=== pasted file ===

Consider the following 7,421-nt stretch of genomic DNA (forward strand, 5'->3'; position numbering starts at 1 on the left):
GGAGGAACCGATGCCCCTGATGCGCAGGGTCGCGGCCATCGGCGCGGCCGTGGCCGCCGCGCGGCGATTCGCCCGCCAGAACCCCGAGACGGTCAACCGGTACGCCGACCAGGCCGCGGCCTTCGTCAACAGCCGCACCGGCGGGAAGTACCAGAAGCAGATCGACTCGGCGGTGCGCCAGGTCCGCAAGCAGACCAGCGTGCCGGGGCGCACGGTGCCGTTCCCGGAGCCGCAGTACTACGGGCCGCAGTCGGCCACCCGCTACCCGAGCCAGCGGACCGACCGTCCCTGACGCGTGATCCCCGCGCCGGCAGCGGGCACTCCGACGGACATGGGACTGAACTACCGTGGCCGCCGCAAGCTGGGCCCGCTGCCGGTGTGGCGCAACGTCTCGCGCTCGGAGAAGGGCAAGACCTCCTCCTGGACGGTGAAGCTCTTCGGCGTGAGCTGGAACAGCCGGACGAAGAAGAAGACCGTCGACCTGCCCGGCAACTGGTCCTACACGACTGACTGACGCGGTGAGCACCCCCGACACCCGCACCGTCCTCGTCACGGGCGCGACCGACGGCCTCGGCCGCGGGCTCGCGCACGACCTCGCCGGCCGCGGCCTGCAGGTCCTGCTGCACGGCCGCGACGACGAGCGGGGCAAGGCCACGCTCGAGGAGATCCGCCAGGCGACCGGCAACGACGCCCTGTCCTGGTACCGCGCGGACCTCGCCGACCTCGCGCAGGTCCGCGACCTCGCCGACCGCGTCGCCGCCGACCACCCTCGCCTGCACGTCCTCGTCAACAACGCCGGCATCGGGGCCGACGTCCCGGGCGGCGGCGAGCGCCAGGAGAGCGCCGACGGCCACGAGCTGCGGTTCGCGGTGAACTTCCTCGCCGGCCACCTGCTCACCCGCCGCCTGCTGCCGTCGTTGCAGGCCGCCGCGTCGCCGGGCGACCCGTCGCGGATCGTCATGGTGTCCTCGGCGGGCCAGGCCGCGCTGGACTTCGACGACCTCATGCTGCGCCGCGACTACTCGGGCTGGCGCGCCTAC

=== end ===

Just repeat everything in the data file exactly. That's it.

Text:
Consider the following 7,421-nt stretch of genomic DNA (forward strand, 5'->3'; position numbering starts at 1 on the left):
GGAGGAACCGATGCCCCTGATGCGCAGGGTCGCGGCCATCGGCGCGGCCGTGGCCGCCGCGCGGCGATTCGCCCGCCAGAACCCCGAGACGGTCAACCGGTACGCCGACCAGGCCGCGGCCTTCGTCAACAGCCGCACCGGCGGGAAGTACCAGAAGCAGATCGACTCGGCGGTGCGCCAGGTCCGCAAGCAGACCAGCGTGCCGGGGCGCACGGTGCCGTTCCCGGAGCCGCAGTACTACGGGCCGCAGTCGGCCACCCGCTACCCGAGCCAGCGGACCGACCGTCCCTGACGCGTGATCCCCGCGCCGGCAGCGGGCACTCCGACGGACATGGGACTGAACTACCGTGGCCGCCGCAAGCTGGGCCCGCTGCCGGTGTGGCGCAACGTCTCGCGCTCGGAGAAGGGCAAGACCTCCTCCTGGACGGTGAAGCTCTTCGGCGTGAGCTGGAACAGCCGGACGAAGAAGAAGACCGTCGACCTGCCCGGCAACTGGTCCTACACGACTGACTGACGCGGTGAGCACCCCCGACACCCGCACCGTCCTCGTCACGGGCGCGACCGACGGCCTCGGCCGCGGGCTCGCGCACGACCTCGCCGGCCGCGGCCTGCAGGTCCTGCTGCACGGCCGCGACGACGAGCGGGGCAAGGCCACGCTCGAGGAGATCCGCCAGGCGACCGGCAACGACGCCCTGTCCTGGTACCGCGCGGACCTCGCCGACCTCGCGCAGGTCCGCGACCTCGCCGACCGCGTCGCCGCCGACCACCCTCGCCTGCACGTCCTCGTCAACAACGCCGGCATCGGGGCCGACGTCCCGGGCGGCGGCGAGCGCCAGGAGAGCGCCGACGGCCACGAGCTGCGGTTCGCGGTGAACTTCCTCGCCGGCCACCTGCTCACCCGCCGCCTGCTGCCGTCGTTGCAGGCCGCCGCGTCGCCGGGCGACCCGTCGCGGATCGTCATGGTGTCCTCGGCGGGCCAGGCCGCGCTGGACTTCGACGACCTCATGCTGCGCCGCGACTACTCGGGCTGGCGCGCCTAC